Chief Justice David Maraga on Wednesday warned that democracy would be under threat if Kenyans did not follow the Constitution and laws passed by Parliament unquestioningly.
In a long lecture after reading the main body of the judgment, Mr Maraga said citizens regardless of their stature in society ought to adhere to all provisions of the Constitution.
And in a signal that the court would lead from the front and won't succumb to intimidation on how it should rule, he declared that the court would not hesitate to overturn the October 17 presidential election if the litany of omissions of law, the majority decision set forth, are not resolved.
"Whenever called upon to adjudicate, the court will reach the same judgment if the anomalies are not rectified irrespective of who the aspirants may be," said the CJ.
Mr Maraga seemed to buttress his Tuesday press briefing where he put his foot down, declaring that the Judiciary would not be intimidated through what he termed as persistent attacks on individual judges.
In his address from the bench on Wednesday, he said the moment Kenyans ignore the Constitution they fought for, then they lose it.
"It is also in our view that the greatness of a nation lies not in the might of its armies, important as that may be, not in largeness of its economy, important as that may be, the greatness of a nation lies in its fidelity to the Constitution and the strict adherence to the rule of law and above all the fear of God," he said.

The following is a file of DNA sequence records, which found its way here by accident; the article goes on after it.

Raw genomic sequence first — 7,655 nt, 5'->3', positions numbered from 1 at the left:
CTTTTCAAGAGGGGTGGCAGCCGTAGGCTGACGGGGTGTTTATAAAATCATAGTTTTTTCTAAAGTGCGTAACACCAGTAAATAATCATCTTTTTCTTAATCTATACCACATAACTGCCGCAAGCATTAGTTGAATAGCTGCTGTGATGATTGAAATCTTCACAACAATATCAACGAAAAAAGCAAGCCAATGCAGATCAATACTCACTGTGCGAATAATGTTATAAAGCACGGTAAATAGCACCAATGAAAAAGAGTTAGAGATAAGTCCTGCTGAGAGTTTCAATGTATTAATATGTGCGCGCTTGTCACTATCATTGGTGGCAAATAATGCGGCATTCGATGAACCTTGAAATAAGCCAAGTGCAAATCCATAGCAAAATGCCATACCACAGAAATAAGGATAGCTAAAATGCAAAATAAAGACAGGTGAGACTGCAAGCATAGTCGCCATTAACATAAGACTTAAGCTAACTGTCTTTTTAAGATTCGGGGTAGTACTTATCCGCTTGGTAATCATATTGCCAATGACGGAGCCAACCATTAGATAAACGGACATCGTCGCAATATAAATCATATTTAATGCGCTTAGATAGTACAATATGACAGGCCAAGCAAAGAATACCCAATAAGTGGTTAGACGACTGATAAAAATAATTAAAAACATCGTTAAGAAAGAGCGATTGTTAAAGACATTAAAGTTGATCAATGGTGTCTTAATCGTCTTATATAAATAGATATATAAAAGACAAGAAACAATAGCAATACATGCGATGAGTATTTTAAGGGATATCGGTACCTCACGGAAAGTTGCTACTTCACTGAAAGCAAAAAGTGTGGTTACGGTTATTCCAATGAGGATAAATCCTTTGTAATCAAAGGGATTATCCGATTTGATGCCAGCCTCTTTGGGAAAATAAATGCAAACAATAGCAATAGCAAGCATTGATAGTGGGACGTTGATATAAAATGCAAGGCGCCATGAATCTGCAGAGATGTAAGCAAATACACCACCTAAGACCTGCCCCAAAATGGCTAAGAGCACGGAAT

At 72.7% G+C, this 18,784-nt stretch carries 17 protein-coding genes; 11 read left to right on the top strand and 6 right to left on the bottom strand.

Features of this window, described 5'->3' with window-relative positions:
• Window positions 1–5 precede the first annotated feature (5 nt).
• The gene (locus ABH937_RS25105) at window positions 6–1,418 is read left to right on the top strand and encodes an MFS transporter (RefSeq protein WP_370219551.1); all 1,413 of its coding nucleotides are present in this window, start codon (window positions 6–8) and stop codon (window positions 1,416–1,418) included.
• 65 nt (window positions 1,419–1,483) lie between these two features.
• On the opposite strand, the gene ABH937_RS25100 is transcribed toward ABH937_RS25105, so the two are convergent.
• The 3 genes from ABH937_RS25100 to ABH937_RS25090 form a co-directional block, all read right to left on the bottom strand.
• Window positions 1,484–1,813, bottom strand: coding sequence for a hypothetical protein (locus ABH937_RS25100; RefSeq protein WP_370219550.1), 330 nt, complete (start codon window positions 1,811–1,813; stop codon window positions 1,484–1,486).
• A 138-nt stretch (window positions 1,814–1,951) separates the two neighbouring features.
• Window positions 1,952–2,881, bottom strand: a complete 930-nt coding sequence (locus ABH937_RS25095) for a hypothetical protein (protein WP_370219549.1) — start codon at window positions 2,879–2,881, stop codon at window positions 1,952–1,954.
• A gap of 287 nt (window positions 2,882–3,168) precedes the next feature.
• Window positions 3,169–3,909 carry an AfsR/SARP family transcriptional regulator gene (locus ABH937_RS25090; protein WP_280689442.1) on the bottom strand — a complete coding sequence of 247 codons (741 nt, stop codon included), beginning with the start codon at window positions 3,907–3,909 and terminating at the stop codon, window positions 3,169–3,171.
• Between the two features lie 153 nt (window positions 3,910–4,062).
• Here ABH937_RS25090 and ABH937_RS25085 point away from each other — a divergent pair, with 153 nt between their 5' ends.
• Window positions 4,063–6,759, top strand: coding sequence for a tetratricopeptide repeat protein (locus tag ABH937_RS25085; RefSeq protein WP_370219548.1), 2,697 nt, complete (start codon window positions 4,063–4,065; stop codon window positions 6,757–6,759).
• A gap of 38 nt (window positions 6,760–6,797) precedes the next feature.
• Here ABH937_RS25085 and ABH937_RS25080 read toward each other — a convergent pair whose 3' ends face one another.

In noting the emotional investment Kenyans put in presidential elections, "then they should not fail to understand that the law must be followed up to the time their candidate win or loses," said the Supreme Court president.
"Candidates for elective office and political parties often do anything to be elected besides the candidates, the citizens themselves hoping for an improved standard of living get equally agitated," he added.
Mr Maraga noted that the said factors render elections high pressure events and if mismanaged or candidates do not respect the rule of law and stakeholders don't perceive the polls as free and fair, the elections can cause instability as seen in 2007/08 skirmishes.
The CJ said the court would not shy away from putting its foot down whenever it felt that the Constitution was not followed even where the will of the people is clear.